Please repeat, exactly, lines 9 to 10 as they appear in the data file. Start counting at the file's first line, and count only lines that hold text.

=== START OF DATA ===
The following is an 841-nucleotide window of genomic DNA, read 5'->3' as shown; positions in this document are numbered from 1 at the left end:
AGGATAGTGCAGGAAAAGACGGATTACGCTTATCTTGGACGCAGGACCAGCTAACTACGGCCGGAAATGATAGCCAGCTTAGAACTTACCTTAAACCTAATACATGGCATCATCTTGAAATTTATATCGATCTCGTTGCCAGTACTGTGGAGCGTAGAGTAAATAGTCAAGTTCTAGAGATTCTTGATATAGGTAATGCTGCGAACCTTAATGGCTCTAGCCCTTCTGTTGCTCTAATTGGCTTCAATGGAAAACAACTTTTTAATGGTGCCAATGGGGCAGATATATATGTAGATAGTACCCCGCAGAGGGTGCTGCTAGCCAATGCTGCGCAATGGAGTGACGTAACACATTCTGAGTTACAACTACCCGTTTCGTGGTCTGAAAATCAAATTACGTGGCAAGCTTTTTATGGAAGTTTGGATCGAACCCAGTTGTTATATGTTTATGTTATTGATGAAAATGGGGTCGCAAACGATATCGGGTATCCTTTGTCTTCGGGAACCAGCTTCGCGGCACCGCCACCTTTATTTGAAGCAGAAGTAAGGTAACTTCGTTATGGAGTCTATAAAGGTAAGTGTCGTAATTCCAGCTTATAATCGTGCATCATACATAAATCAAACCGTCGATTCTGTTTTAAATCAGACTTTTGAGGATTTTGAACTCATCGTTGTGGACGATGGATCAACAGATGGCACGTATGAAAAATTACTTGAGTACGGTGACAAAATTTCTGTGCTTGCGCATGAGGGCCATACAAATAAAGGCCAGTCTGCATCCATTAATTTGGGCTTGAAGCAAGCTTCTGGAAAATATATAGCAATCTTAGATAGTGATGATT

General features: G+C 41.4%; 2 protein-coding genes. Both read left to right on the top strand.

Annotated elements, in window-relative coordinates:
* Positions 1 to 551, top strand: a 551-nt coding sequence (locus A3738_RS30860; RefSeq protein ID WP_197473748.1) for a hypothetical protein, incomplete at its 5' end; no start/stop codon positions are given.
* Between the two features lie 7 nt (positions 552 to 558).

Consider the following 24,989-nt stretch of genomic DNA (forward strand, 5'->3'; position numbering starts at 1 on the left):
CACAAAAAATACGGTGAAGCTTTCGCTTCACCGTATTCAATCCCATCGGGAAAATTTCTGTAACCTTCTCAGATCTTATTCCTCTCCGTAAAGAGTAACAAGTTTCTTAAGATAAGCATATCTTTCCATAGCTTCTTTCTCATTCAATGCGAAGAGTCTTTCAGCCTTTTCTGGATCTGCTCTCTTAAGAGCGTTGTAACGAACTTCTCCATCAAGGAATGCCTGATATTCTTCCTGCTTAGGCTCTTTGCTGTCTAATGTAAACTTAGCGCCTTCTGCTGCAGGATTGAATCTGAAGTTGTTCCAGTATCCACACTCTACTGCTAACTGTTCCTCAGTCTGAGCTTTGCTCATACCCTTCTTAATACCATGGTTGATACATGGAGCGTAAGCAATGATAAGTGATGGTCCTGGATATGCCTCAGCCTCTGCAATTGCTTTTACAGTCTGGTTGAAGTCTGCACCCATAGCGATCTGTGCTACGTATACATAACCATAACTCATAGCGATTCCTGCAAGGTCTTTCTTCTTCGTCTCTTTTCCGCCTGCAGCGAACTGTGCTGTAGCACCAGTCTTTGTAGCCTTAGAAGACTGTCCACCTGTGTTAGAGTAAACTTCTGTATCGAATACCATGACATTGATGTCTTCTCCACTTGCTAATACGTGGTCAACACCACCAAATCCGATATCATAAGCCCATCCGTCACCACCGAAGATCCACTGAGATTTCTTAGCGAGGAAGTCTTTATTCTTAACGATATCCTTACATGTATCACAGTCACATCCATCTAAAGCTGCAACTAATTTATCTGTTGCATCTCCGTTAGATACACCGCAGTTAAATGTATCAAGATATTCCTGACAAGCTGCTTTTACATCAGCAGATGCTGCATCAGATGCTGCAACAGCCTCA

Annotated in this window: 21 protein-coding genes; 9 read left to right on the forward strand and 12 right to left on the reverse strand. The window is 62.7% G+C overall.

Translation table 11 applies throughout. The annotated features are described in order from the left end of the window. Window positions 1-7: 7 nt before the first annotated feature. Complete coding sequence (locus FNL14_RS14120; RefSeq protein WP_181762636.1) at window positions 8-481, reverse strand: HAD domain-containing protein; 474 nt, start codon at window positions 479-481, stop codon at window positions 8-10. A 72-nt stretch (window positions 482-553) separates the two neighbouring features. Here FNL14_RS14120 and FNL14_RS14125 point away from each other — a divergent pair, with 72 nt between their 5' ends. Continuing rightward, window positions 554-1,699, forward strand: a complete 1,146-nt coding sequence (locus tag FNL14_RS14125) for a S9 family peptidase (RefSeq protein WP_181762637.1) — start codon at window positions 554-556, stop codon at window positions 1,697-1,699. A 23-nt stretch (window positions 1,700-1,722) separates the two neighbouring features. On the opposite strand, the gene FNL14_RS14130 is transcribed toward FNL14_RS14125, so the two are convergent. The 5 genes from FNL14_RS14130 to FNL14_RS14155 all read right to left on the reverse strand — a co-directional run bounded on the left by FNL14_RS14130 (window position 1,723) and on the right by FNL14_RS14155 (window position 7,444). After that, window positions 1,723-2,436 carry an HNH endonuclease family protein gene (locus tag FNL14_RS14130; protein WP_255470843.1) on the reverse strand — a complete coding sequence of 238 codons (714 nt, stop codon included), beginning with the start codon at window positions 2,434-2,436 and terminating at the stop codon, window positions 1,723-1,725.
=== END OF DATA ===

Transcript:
Annotated in this window: 21 protein-coding genes; 9 read left to right on the forward strand and 12 right to left on the reverse strand. The window is 62.7% G+C overall.

Translation table 11 applies throughout. The annotated features are described in order from the left end of the window. Window positions 1-7: 7 nt before the first annotated feature. Complete coding sequence (locus FNL14_RS14120; RefSeq protein WP_181762636.1) at window positions 8-481, reverse strand: HAD domain-containing protein; 474 nt, start codon at window positions 479-481, stop codon at window positions 8-10. A 72-nt stretch (window positions 482-553) separates the two neighbouring features. Here FNL14_RS14120 and FNL14_RS14125 point away from each other — a divergent pair, with 72 nt between their 5' ends. Continuing rightward, window positions 554-1,699, forward strand: a complete 1,146-nt coding sequence (locus tag FNL14_RS14125) for a S9 family peptidase (RefSeq protein WP_181762637.1) — start codon at window positions 554-556, stop codon at window positions 1,697-1,699. A 23-nt stretch (window positions 1,700-1,722) separates the two neighbouring features. On the opposite strand, the gene FNL14_RS14130 is transcribed toward FNL14_RS14125, so the two are convergent. The 5 genes from FNL14_RS14130 to FNL14_RS14155 all read right to left on the reverse strand — a co-directional run bounded on the left by FNL14_RS14130 (window position 1,723) and on the right by FNL14_RS14155 (window position 7,444). After that, window positions 1,723-2,436 carry an HNH endonuclease family protein gene (locus tag FNL14_RS14130; protein WP_255470843.1) on the reverse strand — a complete coding sequence of 238 codons (714 nt, stop codon included), beginning with the start codon at window positions 2,434-2,436 and terminating at the stop codon, window positions 1,723-1,725.